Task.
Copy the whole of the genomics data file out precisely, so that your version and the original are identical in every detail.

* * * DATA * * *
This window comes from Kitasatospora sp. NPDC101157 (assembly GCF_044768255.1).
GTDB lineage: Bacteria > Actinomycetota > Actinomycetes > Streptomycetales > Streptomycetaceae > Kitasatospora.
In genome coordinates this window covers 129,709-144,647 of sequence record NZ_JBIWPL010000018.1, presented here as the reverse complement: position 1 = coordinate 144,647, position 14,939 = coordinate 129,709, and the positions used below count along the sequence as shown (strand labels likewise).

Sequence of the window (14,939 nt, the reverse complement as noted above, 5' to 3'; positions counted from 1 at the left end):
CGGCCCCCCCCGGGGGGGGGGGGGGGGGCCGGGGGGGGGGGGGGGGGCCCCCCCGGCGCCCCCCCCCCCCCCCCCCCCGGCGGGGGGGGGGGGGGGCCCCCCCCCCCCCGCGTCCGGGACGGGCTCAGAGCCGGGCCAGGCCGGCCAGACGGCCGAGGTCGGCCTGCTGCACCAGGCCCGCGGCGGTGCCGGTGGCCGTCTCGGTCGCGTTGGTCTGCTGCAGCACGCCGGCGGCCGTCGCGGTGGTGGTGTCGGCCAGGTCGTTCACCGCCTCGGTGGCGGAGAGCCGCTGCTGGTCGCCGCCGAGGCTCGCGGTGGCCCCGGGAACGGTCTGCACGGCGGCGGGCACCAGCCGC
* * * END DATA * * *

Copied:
This window comes from Kitasatospora sp. NPDC101157 (assembly GCF_044768255.1).
GTDB lineage: Bacteria > Actinomycetota > Actinomycetes > Streptomycetales > Streptomycetaceae > Kitasatospora.
In genome coordinates this window covers 129,709-144,647 of sequence record NZ_JBIWPL010000018.1, presented here as the reverse complement: position 1 = coordinate 144,647, position 14,939 = coordinate 129,709, and the positions used below count along the sequence as shown (strand labels likewise).

Sequence of the window (14,939 nt, the reverse complement as noted above, 5' to 3'; positions counted from 1 at the left end):
CGGCCCCCCCCGGGGGGGGGGGGGGGGGCCGGGGGGGGGGGGGGGGGCCCCCCCGGCGCCCCCCCCCCCCCCCCCCCCGGCGGGGGGGGGGGGGGGCCCCCCCCCCCCCGCGTCCGGGACGGGCTCAGAGCCGGGCCAGGCCGGCCAGACGGCCGAGGTCGGCCTGCTGCACCAGGCCCGCGGCGGTGCCGGTGGCCGTCTCGGTCGCGTTGGTCTGCTGCAGCACGCCGGCGGCCGTCGCGGTGGTGGTGTCGGCCAGGTCGTTCACCGCCTCGGTGGCGGAGAGCCGCTGCTGGTCGCCGCCGAGGCTCGCGGTGGCCCCGGGAACGGTCTGCACGGCGGCGGGCACCAGCCGC